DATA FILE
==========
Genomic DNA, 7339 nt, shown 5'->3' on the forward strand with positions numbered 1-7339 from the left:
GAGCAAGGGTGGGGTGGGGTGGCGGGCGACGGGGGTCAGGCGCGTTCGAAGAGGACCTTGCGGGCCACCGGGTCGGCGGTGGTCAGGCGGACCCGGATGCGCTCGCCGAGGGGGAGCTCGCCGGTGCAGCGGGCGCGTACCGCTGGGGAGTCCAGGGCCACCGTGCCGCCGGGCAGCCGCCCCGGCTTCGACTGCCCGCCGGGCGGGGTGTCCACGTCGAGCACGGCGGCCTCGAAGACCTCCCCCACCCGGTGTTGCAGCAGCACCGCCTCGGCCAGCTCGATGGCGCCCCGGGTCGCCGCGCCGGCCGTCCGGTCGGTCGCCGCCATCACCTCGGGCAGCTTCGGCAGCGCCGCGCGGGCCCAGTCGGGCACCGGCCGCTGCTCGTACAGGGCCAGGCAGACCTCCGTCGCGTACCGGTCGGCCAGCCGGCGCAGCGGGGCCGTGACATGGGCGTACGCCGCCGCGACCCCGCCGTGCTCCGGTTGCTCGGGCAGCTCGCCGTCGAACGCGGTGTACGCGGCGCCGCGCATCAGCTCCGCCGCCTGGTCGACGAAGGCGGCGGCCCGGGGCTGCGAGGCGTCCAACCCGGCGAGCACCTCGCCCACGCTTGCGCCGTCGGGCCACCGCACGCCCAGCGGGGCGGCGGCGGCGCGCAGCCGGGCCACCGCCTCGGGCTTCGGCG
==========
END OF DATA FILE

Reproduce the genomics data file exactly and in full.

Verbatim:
Genomic DNA, 7339 nt, shown 5'->3' on the forward strand with positions numbered 1-7339 from the left:
GAGCAAGGGTGGGGTGGGGTGGCGGGCGACGGGGGTCAGGCGCGTTCGAAGAGGACCTTGCGGGCCACCGGGTCGGCGGTGGTCAGGCGGACCCGGATGCGCTCGCCGAGGGGGAGCTCGCCGGTGCAGCGGGCGCGTACCGCTGGGGAGTCCAGGGCCACCGTGCCGCCGGGCAGCCGCCCCGGCTTCGACTGCCCGCCGGGCGGGGTGTCCACGTCGAGCACGGCGGCCTCGAAGACCTCCCCCACCCGGTGTTGCAGCAGCACCGCCTCGGCCAGCTCGATGGCGCCCCGGGTCGCCGCGCCGGCCGTCCGGTCGGTCGCCGCCATCACCTCGGGCAGCTTCGGCAGCGCCGCGCGGGCCCAGTCGGGCACCGGCCGCTGCTCGTACAGGGCCAGGCAGACCTCCGTCGCGTACCGGTCGGCCAGCCGGCGCAGCGGGGCCGTGACATGGGCGTACGCCGCCGCGACCCCGCCGTGCTCCGGTTGCTCGGGCAGCTCGCCGTCGAACGCGGTGTACGCGGCGCCGCGCATCAGCTCCGCCGCCTGGTCGACGAAGGCGGCGGCCCGGGGCTGCGAGGCGTCCAACCCGGCGAGCACCTCGCCCACGCTTGCGCCGTCGGGCCACCGCACGCCCAGCGGGGCGGCGGCGGCGCGCAGCCGGGCCACCGCCTCGGGCTTCGGCG